It is fabled that we slowly lose the gift of speech with animals, that birds no longer visit our windowsills to converse. As our eyes grow accustomed to sight they armor themselves against wonder.
“I wish I could say everything there is to say in one word. I hate all the things that can happen between the beginning of a sentence and the end.”
–Leonard Cohen, seen above on the terrace of his house on the Greek island of Hydra.
But I was talking today to a friend of mine, and it came to me that Christ’s image is just the perfect symbol for our civilization. It’s a perfect event for us - you have to die to survive. Because the personality is crucified in our society. That’s why so many people collapse, why the mental hospitals are full. Nobody can survive with the personality that they want, which is the hero of their own drama.
Roshi [his Zen Buddhist teacher] said something nice to me one time. He said that the older you get, the lonelier you become, and the deeper the love you need. Which means that this hero that you’re trying to maintain as the central figure in the drama of your life— this hero is not enjoying the life of a hero. You’re exerting a tremendous maintenance to keep this heroic stance available to you, and the hero is suffering defeat after defeat. And they’re not heroic defeats; they’re ignoble defeats. Finally, one day you say, ‘Let him die— I can’t invest any more in this heroic position.’ From there, you just live your life as if it’s real— as if you have to make decisions even though you have absolutely no guarantee of any of the consequences of your decisions.
“You run through your top ten erotic fantasies, ambition fantasies, revenge fantasies, global ratification fantasies. You run through them all until you bore yourself to death, basically, and the faculty that produces opinions and snap judgments and unrealistic scenarios for your own prominence, after you run through them for a number of years, they cease to have charge. They bore themselves into non-existence. You see them as diversions from another kind of intimacy that you become more interested in–and that is what Socrates said: Know Thyself.”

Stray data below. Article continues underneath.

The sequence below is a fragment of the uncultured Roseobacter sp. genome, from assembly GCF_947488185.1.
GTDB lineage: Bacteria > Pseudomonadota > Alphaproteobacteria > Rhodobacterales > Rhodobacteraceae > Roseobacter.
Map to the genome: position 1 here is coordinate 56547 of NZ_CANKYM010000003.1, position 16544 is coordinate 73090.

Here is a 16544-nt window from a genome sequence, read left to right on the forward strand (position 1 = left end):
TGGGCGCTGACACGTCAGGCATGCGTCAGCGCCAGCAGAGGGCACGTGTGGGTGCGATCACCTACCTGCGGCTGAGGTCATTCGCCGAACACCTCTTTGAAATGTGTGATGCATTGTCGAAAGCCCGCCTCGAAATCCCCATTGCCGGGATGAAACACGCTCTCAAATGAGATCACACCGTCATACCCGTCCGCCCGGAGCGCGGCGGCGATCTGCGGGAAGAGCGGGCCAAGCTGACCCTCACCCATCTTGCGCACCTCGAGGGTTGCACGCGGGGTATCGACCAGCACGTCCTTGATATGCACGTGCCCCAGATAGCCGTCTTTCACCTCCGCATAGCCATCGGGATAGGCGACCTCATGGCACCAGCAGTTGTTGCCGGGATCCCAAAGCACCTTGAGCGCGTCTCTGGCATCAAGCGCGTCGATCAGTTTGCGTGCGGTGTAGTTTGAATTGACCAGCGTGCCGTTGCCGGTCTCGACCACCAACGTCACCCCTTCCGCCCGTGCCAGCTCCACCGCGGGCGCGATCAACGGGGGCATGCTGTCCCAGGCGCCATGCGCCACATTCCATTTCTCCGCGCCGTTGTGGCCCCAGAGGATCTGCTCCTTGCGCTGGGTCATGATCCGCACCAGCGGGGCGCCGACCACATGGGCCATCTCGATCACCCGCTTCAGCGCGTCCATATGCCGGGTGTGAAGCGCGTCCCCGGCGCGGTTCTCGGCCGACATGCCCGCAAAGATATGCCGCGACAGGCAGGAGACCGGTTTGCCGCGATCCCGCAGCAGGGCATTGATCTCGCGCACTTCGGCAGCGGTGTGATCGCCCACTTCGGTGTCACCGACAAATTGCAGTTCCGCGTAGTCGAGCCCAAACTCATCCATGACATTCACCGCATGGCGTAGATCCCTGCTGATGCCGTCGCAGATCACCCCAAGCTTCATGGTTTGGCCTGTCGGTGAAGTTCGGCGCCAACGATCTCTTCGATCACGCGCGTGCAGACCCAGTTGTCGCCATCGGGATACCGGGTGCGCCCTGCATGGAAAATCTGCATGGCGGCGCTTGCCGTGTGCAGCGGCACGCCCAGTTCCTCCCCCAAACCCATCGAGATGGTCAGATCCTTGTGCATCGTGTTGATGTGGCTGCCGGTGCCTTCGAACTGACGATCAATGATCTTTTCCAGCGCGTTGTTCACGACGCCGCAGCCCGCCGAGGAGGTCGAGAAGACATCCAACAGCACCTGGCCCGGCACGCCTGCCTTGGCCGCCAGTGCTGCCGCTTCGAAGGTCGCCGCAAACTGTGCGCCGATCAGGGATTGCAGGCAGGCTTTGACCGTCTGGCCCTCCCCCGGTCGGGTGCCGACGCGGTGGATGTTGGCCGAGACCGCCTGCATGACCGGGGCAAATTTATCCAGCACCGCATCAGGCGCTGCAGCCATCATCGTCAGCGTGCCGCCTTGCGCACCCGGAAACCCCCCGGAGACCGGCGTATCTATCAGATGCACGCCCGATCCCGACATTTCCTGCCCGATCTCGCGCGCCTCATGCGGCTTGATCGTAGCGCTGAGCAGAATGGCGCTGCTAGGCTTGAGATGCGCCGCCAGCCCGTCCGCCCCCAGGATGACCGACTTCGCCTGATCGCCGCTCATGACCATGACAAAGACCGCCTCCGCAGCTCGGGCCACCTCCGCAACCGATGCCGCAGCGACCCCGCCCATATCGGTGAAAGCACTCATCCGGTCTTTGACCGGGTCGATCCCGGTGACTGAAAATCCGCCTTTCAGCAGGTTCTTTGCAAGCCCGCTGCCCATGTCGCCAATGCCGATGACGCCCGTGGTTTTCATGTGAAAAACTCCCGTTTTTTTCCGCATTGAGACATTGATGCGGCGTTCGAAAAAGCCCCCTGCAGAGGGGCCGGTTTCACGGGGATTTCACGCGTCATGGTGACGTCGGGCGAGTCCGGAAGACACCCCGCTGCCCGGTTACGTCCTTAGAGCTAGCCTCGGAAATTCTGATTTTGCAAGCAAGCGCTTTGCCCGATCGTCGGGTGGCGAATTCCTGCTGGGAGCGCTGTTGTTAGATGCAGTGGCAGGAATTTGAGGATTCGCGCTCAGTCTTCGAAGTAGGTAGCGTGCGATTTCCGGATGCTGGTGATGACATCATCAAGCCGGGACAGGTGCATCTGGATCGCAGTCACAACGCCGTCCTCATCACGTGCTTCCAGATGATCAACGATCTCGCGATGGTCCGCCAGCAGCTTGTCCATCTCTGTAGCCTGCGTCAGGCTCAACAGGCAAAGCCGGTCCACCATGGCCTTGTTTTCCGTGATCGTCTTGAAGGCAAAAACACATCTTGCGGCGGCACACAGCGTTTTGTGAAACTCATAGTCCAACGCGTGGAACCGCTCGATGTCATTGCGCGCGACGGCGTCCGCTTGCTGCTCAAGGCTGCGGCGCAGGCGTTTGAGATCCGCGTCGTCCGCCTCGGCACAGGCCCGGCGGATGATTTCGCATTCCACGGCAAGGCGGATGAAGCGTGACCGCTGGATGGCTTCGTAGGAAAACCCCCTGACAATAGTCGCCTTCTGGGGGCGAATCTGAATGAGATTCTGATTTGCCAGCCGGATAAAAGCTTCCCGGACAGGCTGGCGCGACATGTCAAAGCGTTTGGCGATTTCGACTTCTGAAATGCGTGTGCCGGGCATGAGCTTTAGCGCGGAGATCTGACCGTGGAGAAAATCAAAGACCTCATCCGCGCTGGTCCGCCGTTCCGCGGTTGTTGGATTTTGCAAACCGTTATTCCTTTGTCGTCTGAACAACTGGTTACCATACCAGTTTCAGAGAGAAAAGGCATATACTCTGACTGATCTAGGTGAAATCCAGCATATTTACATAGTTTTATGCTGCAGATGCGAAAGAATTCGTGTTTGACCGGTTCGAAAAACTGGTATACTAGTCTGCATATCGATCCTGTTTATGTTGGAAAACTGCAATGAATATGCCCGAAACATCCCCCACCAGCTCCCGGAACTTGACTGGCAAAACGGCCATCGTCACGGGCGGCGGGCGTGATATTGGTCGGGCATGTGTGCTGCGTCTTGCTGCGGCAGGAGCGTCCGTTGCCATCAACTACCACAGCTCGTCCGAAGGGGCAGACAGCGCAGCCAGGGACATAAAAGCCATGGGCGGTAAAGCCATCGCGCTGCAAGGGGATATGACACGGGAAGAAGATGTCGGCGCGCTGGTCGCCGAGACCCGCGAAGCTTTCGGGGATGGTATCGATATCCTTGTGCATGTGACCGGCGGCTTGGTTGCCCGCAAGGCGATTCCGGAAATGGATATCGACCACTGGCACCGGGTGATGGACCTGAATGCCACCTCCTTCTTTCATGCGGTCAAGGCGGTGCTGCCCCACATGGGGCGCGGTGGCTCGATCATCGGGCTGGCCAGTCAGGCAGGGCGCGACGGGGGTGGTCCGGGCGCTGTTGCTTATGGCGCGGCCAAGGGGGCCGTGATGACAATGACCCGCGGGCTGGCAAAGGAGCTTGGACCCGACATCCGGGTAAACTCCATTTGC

—from Sarah Hampson’s interview with Leonard Cohen in Shambhala Sun.
Clarity is one of the things I like to go for. I don’t think we’re ever free from this mysterious mechanism, though. Mystery can go all the way from not knowing what to do with yourself to standing in awe at the vast activity of the cosmos which no man can penetrate. I don’t think we’re ever free from any of that. On the other hand, you can’t go around continually expressing your awe before these celestial mechanics. These are things that maybe we should keep to ourselves. I think that we’re surrounded by, infused with and operate on a mysterious landscape, every one of us.
At this point in his life, Leonard Cohen sings with a voice so deep and bottomless, he may as well be singing from underneath the earth. —Ken Tucker
Ken Tucker reviews Old Ideas, the latest album from Leonard Cohen: Leonard Cohen is making music vital to his spirit, confident that a song transmits its essential nature directly to any listener receptive to his message.